Thursday, February 20, 2014

Lichen Light + Maynard Dixon

                                                               oil on Yupo 20x16

 Like islands, the Portland area has small volcanic hills all over. Some of them near the rivers, have gnarled oak forests on top. By their look, you`d think they braved howling winds and sub-zero temperatures. They are stunted like bonsai. In  winter, minus their leaves, you can see the smaller branches which are cloaked in feathery lichens which glow in the reflected light.
 I think I was following links for the great painter of the Southwest, Maynard Dixon, when I stumbled on the blog California Desert Art. Here was writing dedicated to many famous and some forgotten painters who lived and worked in the Coachella Valley and Mojave Desert. Often they were associated with the California Impressionists but some were idiosyncratic painters. Maybe because I lived there,  I`m fascinated with the culture and times of these artists. Ann Japenga, the author of this unusual blog, just wrote a little account of my recent trip there. Last year when I was trying to sell my mother`s big San Andreas Canyon painting, I asked Ann to put out the word, thinking someone in her local audience might be interested. I had painted it there in 1979 but now, it was too big for Mom`s new, assisted living apartment. For any readers unfamiliar with Maynard Dixon, he is well worth discovering. This is what the wonderful writer Thomas McGuane says about him; To me, no painter has ever quite understood the light, the distances, the aboriginal ghostliness of the American West as well as Maynard Dixon. The great mood of his work is solitude, the effect of land and space on people. While his work stands perfectly well on its claims to beauty, it offers a spiritual view of the West indispensable to anyone who would understand it. Here is a documentary on his life and work.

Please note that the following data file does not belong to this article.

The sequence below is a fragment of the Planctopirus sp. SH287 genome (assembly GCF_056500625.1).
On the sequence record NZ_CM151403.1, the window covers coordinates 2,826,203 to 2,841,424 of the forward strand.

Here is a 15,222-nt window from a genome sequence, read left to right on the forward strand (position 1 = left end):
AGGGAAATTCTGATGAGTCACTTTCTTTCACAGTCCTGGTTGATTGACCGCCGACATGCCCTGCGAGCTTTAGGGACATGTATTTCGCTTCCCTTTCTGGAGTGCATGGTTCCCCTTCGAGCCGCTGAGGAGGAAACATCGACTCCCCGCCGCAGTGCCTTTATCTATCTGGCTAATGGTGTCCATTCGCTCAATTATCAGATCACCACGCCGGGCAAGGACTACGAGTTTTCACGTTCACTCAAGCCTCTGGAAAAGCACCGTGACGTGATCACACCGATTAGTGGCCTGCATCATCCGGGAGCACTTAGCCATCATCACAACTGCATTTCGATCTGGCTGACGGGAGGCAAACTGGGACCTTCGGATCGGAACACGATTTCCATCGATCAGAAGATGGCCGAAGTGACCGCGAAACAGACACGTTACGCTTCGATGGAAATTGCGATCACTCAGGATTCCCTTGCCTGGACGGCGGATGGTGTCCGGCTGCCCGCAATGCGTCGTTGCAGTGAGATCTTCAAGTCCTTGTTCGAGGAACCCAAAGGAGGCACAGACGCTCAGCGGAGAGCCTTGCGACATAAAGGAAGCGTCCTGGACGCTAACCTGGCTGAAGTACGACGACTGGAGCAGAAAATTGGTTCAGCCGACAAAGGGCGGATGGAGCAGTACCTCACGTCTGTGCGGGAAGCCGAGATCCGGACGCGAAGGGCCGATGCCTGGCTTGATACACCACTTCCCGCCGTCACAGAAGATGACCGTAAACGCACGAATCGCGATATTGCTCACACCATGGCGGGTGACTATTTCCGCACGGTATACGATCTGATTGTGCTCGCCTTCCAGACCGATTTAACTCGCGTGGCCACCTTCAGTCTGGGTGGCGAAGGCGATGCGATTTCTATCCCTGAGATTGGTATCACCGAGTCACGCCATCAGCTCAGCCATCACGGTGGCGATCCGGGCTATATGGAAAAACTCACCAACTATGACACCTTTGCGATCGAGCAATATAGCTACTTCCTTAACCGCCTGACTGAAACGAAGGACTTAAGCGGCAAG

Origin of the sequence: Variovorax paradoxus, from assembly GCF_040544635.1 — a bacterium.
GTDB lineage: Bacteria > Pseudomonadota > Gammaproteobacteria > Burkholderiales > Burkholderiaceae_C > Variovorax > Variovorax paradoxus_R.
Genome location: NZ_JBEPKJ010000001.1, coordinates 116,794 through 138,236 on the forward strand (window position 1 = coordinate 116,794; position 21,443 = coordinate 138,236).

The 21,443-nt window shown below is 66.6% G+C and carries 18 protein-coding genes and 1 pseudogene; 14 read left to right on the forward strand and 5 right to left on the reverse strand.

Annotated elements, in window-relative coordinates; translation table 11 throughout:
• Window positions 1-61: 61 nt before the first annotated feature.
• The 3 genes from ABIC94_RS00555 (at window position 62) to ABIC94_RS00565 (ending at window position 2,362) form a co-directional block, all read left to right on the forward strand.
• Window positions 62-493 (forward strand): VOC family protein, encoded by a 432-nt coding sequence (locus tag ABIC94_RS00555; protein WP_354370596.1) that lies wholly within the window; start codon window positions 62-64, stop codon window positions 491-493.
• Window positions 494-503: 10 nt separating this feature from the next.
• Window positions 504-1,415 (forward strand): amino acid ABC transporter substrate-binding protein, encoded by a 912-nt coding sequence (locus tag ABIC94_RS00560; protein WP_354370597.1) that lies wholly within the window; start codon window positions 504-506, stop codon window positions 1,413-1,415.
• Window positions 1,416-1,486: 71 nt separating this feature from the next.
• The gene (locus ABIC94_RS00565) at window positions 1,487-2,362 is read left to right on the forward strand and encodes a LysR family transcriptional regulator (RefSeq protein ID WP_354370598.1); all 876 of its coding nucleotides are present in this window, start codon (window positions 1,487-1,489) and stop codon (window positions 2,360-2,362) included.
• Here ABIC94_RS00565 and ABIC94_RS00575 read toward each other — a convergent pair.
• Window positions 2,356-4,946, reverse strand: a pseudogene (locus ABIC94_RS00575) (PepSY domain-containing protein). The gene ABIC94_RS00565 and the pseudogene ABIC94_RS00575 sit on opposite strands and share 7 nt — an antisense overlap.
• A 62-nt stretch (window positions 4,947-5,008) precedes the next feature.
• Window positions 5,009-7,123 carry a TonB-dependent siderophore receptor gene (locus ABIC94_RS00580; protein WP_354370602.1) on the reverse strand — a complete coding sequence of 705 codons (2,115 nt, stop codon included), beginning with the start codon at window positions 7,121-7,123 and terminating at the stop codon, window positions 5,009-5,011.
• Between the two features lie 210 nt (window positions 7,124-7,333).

In 10 days I`m returning to the Sitka Center for Art and Ecology on the Oregon coast to paint during the month of March. I`ll focus on the alder groves and plan to explore the wetlands of the Salmon River Estuary and Nestucca Bay.

available work in the studio


Maureen said...

I know you'll have a productive time at Sitka. Will look forward to the inspirations that issue there.

Libby Fife said...

Well, that was a gem of a documentary! I wasn't that familiar with Dixon's work-the breadth of it is fantastic. And I love all of the surrounding history of that time period which informs a lot of his work. Watching the video was a real treat-thank you for providing that link and the one to Ann's blog as well.

I am looking forward to your work from your trip in March:) Thanks again for the information.